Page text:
The industry association UEFI Forum has reacted to the numerous demonstrated vulnerabilities in the UEFI BIOS by establishing a UEFI Security Response Team (USRT). Dick Wilkins, who works for the firmware manufacturer Phoenix, is leading the team.

The USRT is supposed to be the primary contact for white hat hackers finding vulnerabilities. An e-mail address with a corresponding PGP key is also provided to facilitate reporting of vulnerabilities.

The UEFI Security Response Team is organized as a subcommittee of the UEFI Board, but won´t be an independent working group. The USRT is supposed to improve the reputation of the UEFI BIOS, which has been criticised  by Google and others for being highly insecure.

UEFI Security Response Team (USRT) to be backed by IT-giants

It will be backed by Apple, Microsoft, Intel, AMD, ARM, ARM, Dell, Lenovo, HP, Red Hat, and the UEFI suppliers AMI, Insyde and Phoenix. Currently, Google is using UEFI alternatives such as Coreboot/Libreboot or NERF.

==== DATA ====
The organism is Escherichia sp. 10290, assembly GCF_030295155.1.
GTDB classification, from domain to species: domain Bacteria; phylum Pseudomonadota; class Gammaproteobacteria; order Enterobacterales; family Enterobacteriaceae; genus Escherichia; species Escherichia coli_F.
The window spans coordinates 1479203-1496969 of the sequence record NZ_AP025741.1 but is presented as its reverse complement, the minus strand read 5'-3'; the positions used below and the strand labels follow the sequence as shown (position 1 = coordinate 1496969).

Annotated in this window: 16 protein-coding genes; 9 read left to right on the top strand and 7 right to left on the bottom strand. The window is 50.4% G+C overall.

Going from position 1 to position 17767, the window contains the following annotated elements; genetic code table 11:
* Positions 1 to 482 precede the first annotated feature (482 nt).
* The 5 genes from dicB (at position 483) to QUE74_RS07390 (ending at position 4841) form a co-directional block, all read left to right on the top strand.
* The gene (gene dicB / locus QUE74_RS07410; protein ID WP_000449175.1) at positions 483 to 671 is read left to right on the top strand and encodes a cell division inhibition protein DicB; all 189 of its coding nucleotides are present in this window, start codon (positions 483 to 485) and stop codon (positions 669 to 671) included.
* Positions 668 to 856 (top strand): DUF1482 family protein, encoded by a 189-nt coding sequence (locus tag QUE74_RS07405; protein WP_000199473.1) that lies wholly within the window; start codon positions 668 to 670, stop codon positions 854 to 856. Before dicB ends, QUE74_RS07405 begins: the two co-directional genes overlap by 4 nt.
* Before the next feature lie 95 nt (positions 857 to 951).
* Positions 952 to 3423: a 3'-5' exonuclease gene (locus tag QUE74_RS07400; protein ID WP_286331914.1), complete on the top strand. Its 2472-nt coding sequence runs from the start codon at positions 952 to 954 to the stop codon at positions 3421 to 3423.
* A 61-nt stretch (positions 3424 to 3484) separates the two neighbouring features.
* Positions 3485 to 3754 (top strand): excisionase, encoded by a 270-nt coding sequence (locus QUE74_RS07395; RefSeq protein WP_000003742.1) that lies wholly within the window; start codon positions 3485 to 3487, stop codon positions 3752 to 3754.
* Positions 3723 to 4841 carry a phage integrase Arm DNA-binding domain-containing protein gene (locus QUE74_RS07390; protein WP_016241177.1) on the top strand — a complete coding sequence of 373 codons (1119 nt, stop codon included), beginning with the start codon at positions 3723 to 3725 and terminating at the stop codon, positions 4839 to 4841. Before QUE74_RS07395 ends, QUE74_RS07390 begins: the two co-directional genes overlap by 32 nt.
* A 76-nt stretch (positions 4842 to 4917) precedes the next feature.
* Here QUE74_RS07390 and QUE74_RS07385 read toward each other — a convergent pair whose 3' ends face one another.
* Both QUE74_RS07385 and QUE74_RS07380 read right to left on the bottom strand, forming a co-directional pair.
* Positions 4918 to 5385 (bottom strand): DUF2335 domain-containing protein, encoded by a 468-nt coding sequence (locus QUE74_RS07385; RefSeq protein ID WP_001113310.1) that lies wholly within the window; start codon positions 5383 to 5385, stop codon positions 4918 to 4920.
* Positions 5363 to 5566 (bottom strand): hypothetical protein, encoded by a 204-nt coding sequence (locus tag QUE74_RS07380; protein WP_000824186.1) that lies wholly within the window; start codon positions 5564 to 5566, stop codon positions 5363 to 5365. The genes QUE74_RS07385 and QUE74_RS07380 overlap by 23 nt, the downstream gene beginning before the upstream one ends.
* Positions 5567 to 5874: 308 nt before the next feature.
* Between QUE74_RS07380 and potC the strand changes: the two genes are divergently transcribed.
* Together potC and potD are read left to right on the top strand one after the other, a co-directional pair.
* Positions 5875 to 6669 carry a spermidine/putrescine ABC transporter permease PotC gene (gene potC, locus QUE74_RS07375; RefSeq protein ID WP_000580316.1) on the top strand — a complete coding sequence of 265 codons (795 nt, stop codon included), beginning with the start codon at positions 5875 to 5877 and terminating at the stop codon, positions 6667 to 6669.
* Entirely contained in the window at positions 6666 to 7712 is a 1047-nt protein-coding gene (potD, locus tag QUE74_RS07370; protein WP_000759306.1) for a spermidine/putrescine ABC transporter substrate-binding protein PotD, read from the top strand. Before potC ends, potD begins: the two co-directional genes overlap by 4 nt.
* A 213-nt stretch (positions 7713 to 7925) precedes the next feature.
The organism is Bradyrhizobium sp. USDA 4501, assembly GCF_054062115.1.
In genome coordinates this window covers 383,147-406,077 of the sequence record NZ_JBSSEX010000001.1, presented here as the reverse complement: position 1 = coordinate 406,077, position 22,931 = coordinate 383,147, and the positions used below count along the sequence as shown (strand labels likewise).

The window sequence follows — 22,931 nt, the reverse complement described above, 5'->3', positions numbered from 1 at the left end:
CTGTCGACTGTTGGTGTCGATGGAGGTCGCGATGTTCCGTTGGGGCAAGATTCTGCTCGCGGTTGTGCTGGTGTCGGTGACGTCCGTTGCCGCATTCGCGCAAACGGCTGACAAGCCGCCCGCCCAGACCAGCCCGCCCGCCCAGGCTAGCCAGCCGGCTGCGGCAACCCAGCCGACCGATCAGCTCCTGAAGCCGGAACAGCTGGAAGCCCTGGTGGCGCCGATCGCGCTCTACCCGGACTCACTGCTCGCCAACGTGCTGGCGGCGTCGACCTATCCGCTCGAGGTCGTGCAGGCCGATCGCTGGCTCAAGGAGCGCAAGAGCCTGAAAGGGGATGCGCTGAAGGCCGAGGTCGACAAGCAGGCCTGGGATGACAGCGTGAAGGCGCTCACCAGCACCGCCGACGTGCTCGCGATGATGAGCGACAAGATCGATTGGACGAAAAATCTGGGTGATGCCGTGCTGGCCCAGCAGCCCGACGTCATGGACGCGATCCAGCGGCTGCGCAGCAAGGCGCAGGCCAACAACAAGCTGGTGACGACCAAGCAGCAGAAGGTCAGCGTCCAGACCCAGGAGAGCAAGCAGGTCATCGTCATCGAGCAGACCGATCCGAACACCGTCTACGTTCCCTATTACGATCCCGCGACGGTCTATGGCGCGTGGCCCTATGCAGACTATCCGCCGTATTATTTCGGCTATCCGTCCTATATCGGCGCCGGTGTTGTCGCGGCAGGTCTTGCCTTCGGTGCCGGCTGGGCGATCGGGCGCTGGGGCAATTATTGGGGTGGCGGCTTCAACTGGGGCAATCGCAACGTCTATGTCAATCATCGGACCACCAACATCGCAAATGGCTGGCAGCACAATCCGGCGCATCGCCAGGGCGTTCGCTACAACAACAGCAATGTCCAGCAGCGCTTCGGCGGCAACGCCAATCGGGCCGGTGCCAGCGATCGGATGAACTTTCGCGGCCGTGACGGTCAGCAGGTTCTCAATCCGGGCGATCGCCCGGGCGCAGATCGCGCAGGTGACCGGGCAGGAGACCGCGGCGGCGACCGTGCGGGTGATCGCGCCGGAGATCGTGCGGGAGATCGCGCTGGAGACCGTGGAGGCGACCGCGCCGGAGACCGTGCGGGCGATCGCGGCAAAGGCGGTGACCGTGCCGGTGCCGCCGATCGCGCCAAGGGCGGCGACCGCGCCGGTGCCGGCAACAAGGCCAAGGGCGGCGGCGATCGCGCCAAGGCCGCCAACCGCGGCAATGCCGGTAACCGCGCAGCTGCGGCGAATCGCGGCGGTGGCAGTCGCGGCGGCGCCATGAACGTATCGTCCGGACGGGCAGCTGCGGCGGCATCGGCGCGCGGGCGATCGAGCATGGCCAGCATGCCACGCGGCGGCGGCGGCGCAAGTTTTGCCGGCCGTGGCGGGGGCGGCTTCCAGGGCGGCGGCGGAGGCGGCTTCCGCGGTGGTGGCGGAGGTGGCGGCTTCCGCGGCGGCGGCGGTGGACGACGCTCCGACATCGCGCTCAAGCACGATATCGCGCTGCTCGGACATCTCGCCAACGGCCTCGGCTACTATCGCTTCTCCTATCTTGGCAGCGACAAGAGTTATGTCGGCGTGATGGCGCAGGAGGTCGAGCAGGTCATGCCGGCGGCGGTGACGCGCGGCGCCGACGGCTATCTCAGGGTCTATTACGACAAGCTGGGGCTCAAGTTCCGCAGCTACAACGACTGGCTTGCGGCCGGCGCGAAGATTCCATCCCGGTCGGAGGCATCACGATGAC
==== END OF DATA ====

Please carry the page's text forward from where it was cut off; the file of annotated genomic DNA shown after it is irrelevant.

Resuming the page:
Twice a year, the UEFI Forum organizes meetings called Plugfests. Security has been playing a major role in recent years with many lectures addressing previously uncovered security gaps and providing guidance on programming of secure firmware functions.

In comparison to classic proprietary BIOS code from suppliers like AMI, Award, Phoenix od Insyde, modern UEFI-implementations are based on the open Tianocore EDK II framework. As a result, bugs and vulnerabilities of EDK II are inheriteted by practically UEFI variants, which make them an attractive target for hackers.

On top of this, UEFI is still suffering from defined protective functions which are left out in many implementations. The UEFI Forum and the UEFI Security Response Team (USRT) are expected to improve the overall security of UEFI in the future.